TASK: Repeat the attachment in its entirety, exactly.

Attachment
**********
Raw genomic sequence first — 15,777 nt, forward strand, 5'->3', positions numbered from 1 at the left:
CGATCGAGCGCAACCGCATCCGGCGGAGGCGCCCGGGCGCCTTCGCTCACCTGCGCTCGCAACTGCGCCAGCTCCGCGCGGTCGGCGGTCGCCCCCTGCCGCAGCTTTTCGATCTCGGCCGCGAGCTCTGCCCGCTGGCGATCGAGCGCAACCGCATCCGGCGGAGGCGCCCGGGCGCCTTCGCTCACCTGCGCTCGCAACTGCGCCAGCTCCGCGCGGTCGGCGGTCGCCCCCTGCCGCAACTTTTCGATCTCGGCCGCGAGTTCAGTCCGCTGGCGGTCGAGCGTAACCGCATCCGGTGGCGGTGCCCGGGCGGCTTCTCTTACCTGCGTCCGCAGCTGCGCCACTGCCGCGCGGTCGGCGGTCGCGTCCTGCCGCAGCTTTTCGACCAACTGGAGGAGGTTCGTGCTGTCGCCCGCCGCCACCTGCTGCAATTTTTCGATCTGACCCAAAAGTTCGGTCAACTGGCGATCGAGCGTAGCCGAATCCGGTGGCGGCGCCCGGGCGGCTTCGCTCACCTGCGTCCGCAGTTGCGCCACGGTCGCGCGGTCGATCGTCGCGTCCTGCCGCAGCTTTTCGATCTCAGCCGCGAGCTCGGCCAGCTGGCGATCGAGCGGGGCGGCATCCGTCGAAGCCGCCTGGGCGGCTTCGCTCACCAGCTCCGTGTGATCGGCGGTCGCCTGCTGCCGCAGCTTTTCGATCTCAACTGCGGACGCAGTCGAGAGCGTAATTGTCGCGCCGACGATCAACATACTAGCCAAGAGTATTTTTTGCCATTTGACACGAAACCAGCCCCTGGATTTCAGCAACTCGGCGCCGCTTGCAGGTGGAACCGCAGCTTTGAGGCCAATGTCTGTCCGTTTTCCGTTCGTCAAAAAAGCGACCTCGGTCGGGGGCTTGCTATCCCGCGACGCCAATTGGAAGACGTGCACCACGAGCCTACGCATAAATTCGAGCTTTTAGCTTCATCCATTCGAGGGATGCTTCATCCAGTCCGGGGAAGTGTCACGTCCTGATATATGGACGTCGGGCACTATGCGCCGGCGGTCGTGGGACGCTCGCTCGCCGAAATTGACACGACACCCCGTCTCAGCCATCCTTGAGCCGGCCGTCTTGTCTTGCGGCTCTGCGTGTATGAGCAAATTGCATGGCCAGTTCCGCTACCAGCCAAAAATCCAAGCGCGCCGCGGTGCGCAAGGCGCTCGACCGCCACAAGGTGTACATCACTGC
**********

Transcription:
Raw genomic sequence first — 15,777 nt, forward strand, 5'->3', positions numbered from 1 at the left:
CGATCGAGCGCAACCGCATCCGGCGGAGGCGCCCGGGCGCCTTCGCTCACCTGCGCTCGCAACTGCGCCAGCTCCGCGCGGTCGGCGGTCGCCCCCTGCCGCAGCTTTTCGATCTCGGCCGCGAGCTCTGCCCGCTGGCGATCGAGCGCAACCGCATCCGGCGGAGGCGCCCGGGCGCCTTCGCTCACCTGCGCTCGCAACTGCGCCAGCTCCGCGCGGTCGGCGGTCGCCCCCTGCCGCAACTTTTCGATCTCGGCCGCGAGTTCAGTCCGCTGGCGGTCGAGCGTAACCGCATCCGGTGGCGGTGCCCGGGCGGCTTCTCTTACCTGCGTCCGCAGCTGCGCCACTGCCGCGCGGTCGGCGGTCGCGTCCTGCCGCAGCTTTTCGACCAACTGGAGGAGGTTCGTGCTGTCGCCCGCCGCCACCTGCTGCAATTTTTCGATCTGACCCAAAAGTTCGGTCAACTGGCGATCGAGCGTAGCCGAATCCGGTGGCGGCGCCCGGGCGGCTTCGCTCACCTGCGTCCGCAGTTGCGCCACGGTCGCGCGGTCGATCGTCGCGTCCTGCCGCAGCTTTTCGATCTCAGCCGCGAGCTCGGCCAGCTGGCGATCGAGCGGGGCGGCATCCGTCGAAGCCGCCTGGGCGGCTTCGCTCACCAGCTCCGTGTGATCGGCGGTCGCCTGCTGCCGCAGCTTTTCGATCTCAACTGCGGACGCAGTCGAGAGCGTAATTGTCGCGCCGACGATCAACATACTAGCCAAGAGTATTTTTTGCCATTTGACACGAAACCAGCCCCTGGATTTCAGCAACTCGGCGCCGCTTGCAGGTGGAACCGCAGCTTTGAGGCCAATGTCTGTCCGTTTTCCGTTCGTCAAAAAAGCGACCTCGGTCGGGGGCTTGCTATCCCGCGACGCCAATTGGAAGACGTGCACCACGAGCCTACGCATAAATTCGAGCTTTTAGCTTCATCCATTCGAGGGATGCTTCATCCAGTCCGGGGAAGTGTCACGTCCTGATATATGGACGTCGGGCACTATGCGCCGGCGGTCGTGGGACGCTCGCTCGCCGAAATTGACACGACACCCCGTCTCAGCCATCCTTGAGCCGGCCGTCTTGTCTTGCGGCTCTGCGTGTATGAGCAAATTGCATGGCCAGTTCCGCTACCAGCCAAAAATCCAAGCGCGCCGCGGTGCGCAAGGCGCTCGACCGCCACAAGGTGTACATCACTGC